fun week of upsets and non-con match-ups. It seems as though
no teams ever listen when ESPN's College Football Game Day
commentator Kirk Herbstreit issues his weekly warning to the
nation's elite concerning pending upsets. But I guess that
if a coach had time to watch Corso & Co. just prior to
kickoff, then things would be much worse than any warning
could fix. This week's slate of upsets span most every conference
- some deemed "the worst" knocked off several from
the BCS's best. Whereas we all agree the best from the BCS
conferences would regularly squish the lower-tier's elite,
it never fails to occur that the middle-runners from any BCS
conference can easily overlook those tougher up-and-coming-types.
California has already had a season's worth of heartbreak.
Thursday night chalked up their third close loss as Mountain
West toughie Utah did the job at home 31-24. MWC's UNLV made
sure last season's big finale win over Colorado State wasn't
a fluke by going into Big Ten country and spanking Wisconsin
23-5. And what of Big Ten cousin Michigan State going down
20-19 to WAC upstart Louisiana Tech? West Virginia learned
that a shaky, inconsistent performance would not be enough
to deter Conference USA's seventh best 2002 squad. Cincinnati's
Bearcats did the Mountaineers, in Morgantown, 15-13. The only
unfortunate result is that most will talk of how the bigger
schools had a freakishly bad day instead of how well the underdogs
must have played to cause such poor performances.
spanned a few of the other contests where rival conferences
squared off in traditional tussles. Arkansas was given little
chance by most - including NationalChamps.net's analyst Chappy
- to beat Texas in Austin
but they did 38-28. Then again,
no one ever saw the Razorbacks coming as they took the 2002
SEC west. Washington State had redemption on their minds after
blowing a 19-0 second half lead last week to Notre Dame. You
can bet that's what motivated them to beat the solid then-#17
Colorado Buffaloes 47-26. This upset isn't huge, but is one
nonetheless. It is similar in impact to Purdue's away-victory
over up-and-coming Wake Forest, a 16-10 result. Neither is
a huge surprise.
narrowly was Florida State, squeaking by on two late TDs to
secure their 14-13 home victory. Too close for comfort, too,
was LSU's seeming romp over another level's #1. Division I-AA
powerhouse Western Illinois gave it to them with both barrels,
holding fast 13-7 until the Tigers opened it up late in the
third quarter. The end result, 35-7, doesn't fairly comment
on Leathernecker's determination and how close they actually
came. Parity isn't such a foreign concept anymore - speed
and savvy have been recruited by all since teams from the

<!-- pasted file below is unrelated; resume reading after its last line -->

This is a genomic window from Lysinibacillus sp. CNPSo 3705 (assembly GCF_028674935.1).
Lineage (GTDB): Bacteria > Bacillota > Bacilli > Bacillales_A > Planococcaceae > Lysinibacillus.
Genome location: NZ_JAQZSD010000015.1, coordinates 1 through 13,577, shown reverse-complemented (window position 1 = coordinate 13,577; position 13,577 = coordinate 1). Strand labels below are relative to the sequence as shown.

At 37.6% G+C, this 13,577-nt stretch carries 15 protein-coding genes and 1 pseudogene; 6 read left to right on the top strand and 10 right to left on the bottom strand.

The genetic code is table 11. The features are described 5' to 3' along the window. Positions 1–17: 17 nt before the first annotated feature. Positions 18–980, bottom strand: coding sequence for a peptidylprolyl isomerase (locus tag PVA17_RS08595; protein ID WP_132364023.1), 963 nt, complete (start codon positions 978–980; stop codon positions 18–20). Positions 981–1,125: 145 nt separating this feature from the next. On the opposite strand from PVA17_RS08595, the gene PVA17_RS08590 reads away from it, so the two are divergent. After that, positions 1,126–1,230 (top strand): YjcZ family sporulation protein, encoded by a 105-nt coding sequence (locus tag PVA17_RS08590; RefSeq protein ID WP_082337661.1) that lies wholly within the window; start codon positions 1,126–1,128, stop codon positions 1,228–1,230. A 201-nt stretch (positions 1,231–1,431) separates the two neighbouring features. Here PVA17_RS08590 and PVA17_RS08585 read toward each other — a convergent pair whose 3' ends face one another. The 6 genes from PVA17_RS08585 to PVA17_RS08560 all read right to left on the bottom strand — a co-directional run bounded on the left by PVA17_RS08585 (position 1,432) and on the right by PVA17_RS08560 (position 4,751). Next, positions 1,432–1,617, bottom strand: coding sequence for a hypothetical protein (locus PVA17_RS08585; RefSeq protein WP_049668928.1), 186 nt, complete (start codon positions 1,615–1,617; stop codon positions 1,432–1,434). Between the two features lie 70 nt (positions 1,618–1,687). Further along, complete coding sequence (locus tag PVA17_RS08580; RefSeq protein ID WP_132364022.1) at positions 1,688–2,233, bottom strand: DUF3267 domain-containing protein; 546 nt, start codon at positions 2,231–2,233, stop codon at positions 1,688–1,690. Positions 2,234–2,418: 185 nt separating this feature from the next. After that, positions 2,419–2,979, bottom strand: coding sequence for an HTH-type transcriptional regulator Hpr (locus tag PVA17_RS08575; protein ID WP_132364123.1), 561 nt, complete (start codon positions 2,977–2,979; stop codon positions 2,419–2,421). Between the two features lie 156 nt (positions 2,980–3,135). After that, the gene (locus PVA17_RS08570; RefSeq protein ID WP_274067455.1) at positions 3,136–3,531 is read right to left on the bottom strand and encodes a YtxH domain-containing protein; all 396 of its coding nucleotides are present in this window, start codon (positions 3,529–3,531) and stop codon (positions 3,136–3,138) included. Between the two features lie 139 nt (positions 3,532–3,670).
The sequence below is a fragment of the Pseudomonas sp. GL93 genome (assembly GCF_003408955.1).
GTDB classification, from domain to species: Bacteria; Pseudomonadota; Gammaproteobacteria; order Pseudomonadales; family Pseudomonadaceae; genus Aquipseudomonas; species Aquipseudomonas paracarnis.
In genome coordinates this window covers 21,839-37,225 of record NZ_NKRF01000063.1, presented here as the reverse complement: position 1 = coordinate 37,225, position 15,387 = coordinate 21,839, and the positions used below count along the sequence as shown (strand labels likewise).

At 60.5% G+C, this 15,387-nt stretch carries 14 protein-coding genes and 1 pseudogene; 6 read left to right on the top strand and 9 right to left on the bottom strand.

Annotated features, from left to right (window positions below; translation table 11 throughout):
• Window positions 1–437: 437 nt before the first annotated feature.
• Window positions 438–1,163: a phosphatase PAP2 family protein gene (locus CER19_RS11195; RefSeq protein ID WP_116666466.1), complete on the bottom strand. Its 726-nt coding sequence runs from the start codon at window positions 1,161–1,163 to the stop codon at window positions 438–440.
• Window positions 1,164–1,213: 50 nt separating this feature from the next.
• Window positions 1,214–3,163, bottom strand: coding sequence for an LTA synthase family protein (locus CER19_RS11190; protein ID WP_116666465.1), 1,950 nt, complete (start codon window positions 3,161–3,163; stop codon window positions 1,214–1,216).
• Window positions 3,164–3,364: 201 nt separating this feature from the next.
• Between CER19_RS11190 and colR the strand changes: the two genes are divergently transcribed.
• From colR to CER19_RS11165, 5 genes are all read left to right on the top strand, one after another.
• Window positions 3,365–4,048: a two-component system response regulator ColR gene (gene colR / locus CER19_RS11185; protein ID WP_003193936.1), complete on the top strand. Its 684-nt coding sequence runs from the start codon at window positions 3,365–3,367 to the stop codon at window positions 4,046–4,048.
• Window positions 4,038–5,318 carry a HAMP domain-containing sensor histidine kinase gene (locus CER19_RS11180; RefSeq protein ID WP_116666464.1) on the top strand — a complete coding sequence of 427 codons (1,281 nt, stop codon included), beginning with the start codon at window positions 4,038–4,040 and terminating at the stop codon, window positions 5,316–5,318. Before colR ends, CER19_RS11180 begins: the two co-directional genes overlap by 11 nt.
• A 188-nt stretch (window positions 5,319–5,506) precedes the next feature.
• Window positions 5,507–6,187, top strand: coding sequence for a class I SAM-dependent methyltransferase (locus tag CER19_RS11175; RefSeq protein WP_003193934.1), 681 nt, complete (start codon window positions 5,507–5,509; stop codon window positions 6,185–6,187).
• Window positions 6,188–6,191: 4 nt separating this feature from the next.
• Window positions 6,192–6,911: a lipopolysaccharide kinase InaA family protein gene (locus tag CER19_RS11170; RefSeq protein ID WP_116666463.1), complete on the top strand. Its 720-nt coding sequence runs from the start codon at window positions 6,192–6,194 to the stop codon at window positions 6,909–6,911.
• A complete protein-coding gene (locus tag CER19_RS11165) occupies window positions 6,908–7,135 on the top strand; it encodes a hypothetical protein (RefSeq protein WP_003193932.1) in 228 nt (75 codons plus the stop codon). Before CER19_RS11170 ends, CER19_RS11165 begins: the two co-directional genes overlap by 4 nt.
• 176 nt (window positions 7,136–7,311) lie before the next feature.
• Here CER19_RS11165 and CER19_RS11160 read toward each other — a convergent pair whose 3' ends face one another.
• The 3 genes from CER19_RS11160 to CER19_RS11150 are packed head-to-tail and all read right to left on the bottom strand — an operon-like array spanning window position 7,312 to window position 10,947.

late-eighties (Miami, FSU) showed how these variables equal
victory. We see the results as the top teams have substantially
less ground separating them from the wanna-bees. The call
for smaller conferences to be included in the BCS breakdown
gains more merit with time.
the week's best viewings was Friday night's MAC championship
rematch from last year, pitting Toledo against the country's
toughest home opponent - Marshall. The stat of the week was
also the curse of the week. Marshall was shown to be 50-1
at home since head coach Bob Pruett took over in 1996. Like
so many other pieces of football info, the trend displayed
was no-sooner learned than it was up heaved. Given to us late
- in the middle of the fourth quarter - this fact proved a
foreboding detriment as Toledo came back in the fourth from
being down 17-14 to win 24-17. The ESPN coverage itself had
more problems. With 9:00 left in the fourth and tied at 17,
the broadcast went to commercial and stayed there as play
resumed. When we got back to the action, Marshall had gotten
the ball 25 yards down field to Toledo's 44. What happened?
We never found out or received an apology, just this huge
lack of continuity after two-plus hours were invested into
viewing. A bigger problem reared its head just one play later
as an INT I.D. call was clearly a whiff by the entire coverage
team. Production glitches, those we can roll with. But if
you have the benefit of both being there AND having their
umpteen camera's worth of replays (with producers in your
ear) to give you the skinny, this kinda crap has no place.
The play of the game was on a big third down play as time
ran out. Marshall's #50, junior DE Jonathan Goddard (6'0",
246), was being blocked by Toledo's much-bigger RT Eric Faasen
(6'8", 352!). While engaged and in full contact with
Faasen, Goddard saw a swing pass developing and was able to
put his hand out and deflect the throw. This over-and-beyond
play conceivably kept the Thundering Herd within one score
and in the game. It was awing.